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Voices from the Second Republic of South Vietnam (1967–1975)
This volume recovers the stories of those who strove to build a constitutional structure of representative government in South Vietnam during a war for survival with a totalitarian...

Charles Keith, Michigan State University

"This volume is a welcome addition to a growing scholarly literature about South Vietnam. Its personal testimonies provide key details not only about the political and military history of that country but also about the complex backgrounds and worldviews of the men who governed it. It is a record of the hopes and hardships of a group of South Vietnamese who sought to build a stable, prosperous society in a time of decolonization and civil war."



Currencies of Imagination
Channeling Money and Chasing Mobility in Vietnam
Ivan V. Small
In Vietnam, international remittances from the Vietnamese diaspora are quantitatively significant and contribute important economic inputs. Yet beyond capital transfer, these diasporic remittance economies offer insight into an unfolding transformation of Vietnamese society through the extension of imaginations and ontological possibilities...



Anthropogenic Rivers
The Production of Uncertainty in Lao Hydropower
Jerome Whitington
In the 2000s, Laos was treated as a model country for the efficacy of privatized, "sustainable" hydropower projects as viable options for World Bank-led development. By viewing hydropower as a process that creates ecologically uncertain environments, Jerome Whitington reveals how new forms of managerial care have emerged in the context of a...



To Build as Well as Destroy
American Nation Building in South Vietnam
Andrew J. Gawthorpe
For years, the "better war" school of thought has argued that the United States built a legitimate and viable non-Communist state in South Vietnam in the latter years of the Vietnam War, and that it was only the military "abandonment" of this state that brought down the Republic of Vietnam. But Andrew J. Gawthorpe, through a detailed and...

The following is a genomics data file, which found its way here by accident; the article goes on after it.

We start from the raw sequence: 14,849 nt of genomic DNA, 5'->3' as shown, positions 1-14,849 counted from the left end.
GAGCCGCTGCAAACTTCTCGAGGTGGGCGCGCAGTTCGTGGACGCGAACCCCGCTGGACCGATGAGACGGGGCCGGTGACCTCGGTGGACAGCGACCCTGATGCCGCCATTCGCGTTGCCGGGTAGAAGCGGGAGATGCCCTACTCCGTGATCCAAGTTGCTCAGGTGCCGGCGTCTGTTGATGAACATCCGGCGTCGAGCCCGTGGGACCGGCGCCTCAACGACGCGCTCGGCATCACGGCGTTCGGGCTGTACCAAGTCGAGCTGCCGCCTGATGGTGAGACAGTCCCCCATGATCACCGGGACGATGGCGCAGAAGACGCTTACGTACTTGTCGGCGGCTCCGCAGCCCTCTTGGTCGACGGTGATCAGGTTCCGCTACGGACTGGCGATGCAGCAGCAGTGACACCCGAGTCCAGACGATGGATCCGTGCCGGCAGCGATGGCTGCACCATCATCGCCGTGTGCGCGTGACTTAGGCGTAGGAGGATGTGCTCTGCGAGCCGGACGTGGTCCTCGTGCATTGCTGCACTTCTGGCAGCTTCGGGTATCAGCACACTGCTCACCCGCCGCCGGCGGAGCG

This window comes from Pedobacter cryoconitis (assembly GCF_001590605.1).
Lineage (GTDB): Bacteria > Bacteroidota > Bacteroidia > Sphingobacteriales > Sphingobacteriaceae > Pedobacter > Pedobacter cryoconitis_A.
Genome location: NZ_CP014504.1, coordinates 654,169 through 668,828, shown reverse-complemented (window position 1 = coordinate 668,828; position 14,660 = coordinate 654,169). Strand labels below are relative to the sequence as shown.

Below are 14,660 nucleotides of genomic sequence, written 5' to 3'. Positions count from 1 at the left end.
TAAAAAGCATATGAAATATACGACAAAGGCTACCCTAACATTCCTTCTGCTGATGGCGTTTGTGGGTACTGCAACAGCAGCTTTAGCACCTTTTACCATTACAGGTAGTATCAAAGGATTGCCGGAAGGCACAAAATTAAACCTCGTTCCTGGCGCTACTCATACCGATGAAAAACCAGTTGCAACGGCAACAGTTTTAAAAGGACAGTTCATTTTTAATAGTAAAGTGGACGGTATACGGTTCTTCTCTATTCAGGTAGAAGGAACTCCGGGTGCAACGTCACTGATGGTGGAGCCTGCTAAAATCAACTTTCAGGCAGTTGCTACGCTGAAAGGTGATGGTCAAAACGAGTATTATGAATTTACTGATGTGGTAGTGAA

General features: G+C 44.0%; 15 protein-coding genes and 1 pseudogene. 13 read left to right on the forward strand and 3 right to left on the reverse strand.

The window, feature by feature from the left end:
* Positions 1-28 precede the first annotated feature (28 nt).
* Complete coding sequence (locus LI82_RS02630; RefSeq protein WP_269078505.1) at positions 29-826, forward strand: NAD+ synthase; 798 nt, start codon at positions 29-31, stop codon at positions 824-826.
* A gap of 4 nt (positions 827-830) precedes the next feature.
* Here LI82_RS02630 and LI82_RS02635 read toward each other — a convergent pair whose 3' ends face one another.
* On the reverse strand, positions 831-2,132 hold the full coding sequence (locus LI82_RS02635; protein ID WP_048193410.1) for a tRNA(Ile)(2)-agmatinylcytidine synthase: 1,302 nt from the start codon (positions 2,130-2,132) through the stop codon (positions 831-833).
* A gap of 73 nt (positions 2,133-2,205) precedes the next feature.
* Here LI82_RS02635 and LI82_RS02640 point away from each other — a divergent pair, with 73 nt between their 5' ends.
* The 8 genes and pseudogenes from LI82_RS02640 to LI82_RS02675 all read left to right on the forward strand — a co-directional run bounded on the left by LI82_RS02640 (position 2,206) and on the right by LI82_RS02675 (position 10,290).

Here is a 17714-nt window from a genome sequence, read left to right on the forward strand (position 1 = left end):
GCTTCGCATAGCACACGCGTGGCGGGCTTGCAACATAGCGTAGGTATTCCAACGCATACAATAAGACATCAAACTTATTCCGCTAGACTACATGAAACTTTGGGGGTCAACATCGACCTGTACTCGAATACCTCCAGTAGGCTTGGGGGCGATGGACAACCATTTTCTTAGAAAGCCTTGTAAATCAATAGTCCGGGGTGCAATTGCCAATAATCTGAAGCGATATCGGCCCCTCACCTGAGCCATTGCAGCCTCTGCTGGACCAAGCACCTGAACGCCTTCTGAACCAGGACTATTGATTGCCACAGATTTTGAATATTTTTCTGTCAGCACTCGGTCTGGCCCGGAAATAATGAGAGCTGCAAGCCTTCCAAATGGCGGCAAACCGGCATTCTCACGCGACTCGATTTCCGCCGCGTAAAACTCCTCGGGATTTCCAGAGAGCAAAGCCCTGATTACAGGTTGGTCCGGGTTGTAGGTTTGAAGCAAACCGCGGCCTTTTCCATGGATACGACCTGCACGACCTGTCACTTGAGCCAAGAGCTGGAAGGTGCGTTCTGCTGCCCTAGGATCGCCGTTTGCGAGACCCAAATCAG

Remaking the Chinese Empire
Manchu-Korean Relations, 1616–1911
Yuanchong Wang
Remaking the Chinese Empire examines China’s development from an empire into a modern state through the lens of Sino-Korean political relations during the Qing period. Incorporating Korea into the historical narrative of the Chinese empire, it demonstrates that the Manchu regime used its relations with Chosŏn Korea to establish, legitimize, and...



Pop City
Korean Popular Culture and the Selling of Place
Youjeong Oh
Pop City examines the use of Korean television dramas and K-pop music to promote urban and rural places in South Korea. Building on the phenomenon of Korean pop culture, Youjeong Oh argues that pop culture-featured place selling mediates two separate domains: political decentralization and the globalization of Korean popular culture. The local...



Nation-Empire
Ideology and Rural Youth Mobilization in Japan and Its Colonies
Sayaka Chatani
By the end of World War II, hundreds of thousands of young men in the Japanese colonies, in particular Taiwan and Korea, had expressed their loyalty to the empire by volunteering to join the army. Why and how did so many colonial youth become passionate supporters of Japanese imperial nationalism? And what happened to these youth after the war...



Taming Japan's Deflation
The Debate over Unconventional Monetary Policy
Gene Park, Saori N. Katada, Giacomo Chiozza, Yoshiko Kojo
Bolder economic policy could have addressed bouts of deflation in post-Bubble Japanese history, write Gene Park, Saori N. Katada, Giacomo Chiozza, and Yoshiko Kojo in Taming Japan’s Deflation. Despite warnings from economists, intense political pressure, and "unconventional monetary policy" options to address this problem, Japan’s central bank...



Empire of Hope
The Sentimental Politics of Japanese Decline
David Leheny
Empire of Hope asks how emotions become meaningful in political life. In a diverse array of cases from recent Japanese history, David Leheny shows how sentimental portrayals of the nation and its global role reflect a durable story of hopefulness about the country's postwar path. From the medical treatment of conjoined Vietnamese children...



Waste
Consuming Postwar Japan
Eiko Maruko Siniawer
In Waste, Eiko Maruko Siniawer innovatively explores the many ways in which the Japanese have thought about waste—in terms of time, stuff, money, possessions, and resources—from the immediate aftermath of World War II to the present. She shows how questions about waste were deeply embedded in the decisions of everyday life, reflecting the...



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